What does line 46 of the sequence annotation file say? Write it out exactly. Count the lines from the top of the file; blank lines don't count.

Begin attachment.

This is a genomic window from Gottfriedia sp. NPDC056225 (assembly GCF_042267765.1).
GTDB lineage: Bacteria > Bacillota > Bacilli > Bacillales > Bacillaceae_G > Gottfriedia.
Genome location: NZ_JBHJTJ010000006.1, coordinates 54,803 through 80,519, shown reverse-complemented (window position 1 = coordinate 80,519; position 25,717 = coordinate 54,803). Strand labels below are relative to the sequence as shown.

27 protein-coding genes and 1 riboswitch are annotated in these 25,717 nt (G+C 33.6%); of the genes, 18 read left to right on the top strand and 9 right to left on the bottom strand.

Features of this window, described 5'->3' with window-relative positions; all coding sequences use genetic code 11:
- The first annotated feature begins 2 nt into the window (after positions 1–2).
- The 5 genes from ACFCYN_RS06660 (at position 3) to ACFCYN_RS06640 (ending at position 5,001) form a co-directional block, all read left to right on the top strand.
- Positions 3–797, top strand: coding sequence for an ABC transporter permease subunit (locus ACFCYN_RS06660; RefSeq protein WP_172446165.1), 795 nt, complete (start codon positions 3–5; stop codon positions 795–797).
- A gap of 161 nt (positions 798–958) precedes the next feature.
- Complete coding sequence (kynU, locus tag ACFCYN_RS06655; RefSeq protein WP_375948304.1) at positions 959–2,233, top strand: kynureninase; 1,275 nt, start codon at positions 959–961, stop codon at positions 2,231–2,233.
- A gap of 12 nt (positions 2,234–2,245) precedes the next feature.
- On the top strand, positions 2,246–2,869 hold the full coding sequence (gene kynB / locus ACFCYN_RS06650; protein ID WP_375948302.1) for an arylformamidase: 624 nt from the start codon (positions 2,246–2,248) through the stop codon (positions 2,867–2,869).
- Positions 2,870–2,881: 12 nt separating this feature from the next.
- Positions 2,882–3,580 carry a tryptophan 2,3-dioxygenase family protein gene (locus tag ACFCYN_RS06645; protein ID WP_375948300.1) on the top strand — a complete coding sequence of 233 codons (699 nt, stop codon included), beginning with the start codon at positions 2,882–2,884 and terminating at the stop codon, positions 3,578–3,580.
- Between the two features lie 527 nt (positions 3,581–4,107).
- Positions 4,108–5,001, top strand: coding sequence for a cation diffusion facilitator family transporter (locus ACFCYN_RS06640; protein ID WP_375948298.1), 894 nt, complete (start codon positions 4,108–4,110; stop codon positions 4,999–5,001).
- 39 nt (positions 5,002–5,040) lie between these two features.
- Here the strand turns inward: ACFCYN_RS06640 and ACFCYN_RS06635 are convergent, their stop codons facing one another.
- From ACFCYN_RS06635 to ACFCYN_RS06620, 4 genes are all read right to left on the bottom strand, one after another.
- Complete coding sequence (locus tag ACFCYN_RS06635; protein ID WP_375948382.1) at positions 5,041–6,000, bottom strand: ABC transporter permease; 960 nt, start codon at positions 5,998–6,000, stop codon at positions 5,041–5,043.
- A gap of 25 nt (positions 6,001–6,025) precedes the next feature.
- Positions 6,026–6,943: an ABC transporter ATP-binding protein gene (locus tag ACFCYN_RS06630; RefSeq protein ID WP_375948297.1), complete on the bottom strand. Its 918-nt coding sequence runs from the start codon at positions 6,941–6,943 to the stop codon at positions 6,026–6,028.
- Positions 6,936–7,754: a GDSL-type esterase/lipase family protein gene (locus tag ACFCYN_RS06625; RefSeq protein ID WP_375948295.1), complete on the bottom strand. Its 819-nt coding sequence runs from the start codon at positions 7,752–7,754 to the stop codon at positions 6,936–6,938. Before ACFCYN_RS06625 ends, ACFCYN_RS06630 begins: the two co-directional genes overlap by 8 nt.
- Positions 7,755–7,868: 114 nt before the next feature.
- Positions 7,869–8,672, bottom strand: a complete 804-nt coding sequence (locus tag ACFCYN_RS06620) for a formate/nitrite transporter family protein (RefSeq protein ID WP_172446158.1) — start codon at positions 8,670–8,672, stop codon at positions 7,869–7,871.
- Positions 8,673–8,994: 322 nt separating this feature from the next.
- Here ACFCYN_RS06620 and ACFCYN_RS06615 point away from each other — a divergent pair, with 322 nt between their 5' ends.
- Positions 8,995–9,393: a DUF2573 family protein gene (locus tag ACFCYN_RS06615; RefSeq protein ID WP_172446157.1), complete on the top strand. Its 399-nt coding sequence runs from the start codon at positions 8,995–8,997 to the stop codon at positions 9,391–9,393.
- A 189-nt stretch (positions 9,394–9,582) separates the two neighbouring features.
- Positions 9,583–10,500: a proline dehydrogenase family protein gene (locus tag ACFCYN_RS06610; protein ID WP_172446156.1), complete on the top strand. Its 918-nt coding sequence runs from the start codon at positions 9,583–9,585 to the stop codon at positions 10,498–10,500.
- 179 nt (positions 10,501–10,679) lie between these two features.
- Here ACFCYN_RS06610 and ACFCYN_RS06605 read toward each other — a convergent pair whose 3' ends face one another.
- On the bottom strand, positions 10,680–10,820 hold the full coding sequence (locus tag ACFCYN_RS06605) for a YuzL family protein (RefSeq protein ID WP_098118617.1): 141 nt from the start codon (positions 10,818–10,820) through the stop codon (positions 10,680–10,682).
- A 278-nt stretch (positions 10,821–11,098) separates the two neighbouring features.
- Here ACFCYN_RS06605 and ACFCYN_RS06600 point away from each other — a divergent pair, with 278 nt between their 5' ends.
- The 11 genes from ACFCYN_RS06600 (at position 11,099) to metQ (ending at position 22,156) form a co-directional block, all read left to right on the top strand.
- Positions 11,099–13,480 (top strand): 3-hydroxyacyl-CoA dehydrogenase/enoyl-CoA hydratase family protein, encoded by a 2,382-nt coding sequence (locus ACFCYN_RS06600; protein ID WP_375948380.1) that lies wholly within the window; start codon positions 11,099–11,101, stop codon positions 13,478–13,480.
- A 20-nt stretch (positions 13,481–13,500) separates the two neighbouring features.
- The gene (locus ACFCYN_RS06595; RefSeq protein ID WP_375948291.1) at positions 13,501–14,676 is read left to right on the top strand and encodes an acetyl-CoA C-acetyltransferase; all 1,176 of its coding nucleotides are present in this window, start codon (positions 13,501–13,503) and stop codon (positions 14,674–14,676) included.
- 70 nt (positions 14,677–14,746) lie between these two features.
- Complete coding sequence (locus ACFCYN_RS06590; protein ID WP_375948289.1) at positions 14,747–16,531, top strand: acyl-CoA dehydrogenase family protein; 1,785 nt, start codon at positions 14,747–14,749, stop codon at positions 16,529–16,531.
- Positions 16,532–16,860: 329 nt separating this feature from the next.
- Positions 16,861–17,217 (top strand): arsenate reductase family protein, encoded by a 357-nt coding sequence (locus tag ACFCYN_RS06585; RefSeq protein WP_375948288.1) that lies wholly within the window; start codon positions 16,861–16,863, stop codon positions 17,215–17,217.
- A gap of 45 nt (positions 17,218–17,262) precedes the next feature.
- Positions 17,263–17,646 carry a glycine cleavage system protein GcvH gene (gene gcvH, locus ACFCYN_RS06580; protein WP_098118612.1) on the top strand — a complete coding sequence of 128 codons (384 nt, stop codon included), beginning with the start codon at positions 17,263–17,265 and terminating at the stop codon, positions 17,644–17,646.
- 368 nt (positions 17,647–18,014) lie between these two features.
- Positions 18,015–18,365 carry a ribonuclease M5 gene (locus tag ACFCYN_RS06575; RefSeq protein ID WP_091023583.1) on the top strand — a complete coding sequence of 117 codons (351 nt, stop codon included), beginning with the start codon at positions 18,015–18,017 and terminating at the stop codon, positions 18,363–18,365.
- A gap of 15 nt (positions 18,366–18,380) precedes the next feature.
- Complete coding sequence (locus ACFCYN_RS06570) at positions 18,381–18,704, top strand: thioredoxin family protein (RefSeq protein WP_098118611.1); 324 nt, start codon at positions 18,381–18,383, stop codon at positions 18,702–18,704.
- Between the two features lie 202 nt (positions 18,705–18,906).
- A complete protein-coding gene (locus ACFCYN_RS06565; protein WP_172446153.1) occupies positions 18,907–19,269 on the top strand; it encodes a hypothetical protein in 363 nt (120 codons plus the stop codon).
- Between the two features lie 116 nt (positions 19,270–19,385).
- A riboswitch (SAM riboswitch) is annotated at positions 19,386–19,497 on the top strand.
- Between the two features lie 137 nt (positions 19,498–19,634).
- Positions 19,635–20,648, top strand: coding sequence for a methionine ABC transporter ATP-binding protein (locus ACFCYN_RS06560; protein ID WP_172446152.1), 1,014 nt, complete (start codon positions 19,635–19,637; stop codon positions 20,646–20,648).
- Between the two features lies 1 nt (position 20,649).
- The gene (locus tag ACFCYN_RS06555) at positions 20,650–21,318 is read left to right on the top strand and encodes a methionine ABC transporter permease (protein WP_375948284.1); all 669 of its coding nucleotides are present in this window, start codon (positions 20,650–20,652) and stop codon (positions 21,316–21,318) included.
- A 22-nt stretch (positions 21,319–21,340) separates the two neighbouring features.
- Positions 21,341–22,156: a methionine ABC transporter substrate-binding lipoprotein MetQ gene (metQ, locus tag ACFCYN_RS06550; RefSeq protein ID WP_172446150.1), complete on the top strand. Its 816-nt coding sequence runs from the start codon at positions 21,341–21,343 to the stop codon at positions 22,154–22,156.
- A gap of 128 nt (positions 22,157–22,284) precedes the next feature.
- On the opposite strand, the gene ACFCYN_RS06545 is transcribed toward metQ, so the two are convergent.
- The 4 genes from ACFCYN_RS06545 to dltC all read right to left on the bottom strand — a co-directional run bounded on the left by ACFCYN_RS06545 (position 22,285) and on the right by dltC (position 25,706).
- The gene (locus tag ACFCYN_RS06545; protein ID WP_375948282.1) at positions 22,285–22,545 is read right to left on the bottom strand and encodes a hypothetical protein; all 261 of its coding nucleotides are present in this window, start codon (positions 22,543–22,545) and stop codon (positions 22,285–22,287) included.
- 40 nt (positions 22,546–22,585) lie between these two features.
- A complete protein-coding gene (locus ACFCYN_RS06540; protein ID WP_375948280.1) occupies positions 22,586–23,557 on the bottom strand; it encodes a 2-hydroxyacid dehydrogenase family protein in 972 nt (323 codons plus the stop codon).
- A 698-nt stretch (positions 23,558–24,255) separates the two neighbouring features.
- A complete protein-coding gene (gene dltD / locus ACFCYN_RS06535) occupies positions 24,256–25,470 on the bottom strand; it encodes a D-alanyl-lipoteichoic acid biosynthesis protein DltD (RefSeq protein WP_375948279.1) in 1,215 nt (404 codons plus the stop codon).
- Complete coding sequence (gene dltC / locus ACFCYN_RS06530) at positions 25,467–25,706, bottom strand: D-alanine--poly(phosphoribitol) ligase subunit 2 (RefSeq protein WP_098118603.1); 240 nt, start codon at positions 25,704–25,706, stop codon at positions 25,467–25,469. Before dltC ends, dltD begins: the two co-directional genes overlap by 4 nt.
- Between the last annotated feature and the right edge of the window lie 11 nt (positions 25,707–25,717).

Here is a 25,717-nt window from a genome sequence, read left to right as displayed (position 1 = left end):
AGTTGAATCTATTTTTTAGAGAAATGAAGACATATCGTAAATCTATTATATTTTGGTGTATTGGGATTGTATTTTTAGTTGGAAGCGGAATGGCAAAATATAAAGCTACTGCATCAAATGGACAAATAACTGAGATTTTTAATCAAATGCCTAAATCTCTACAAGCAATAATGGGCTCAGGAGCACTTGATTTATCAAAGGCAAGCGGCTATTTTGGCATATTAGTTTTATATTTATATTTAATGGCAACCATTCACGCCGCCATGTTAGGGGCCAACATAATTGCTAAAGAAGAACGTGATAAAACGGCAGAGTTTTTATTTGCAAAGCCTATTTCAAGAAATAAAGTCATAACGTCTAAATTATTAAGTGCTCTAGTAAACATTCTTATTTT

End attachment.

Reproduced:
- 368 nt (positions 17,647–18,014) lie between these two features.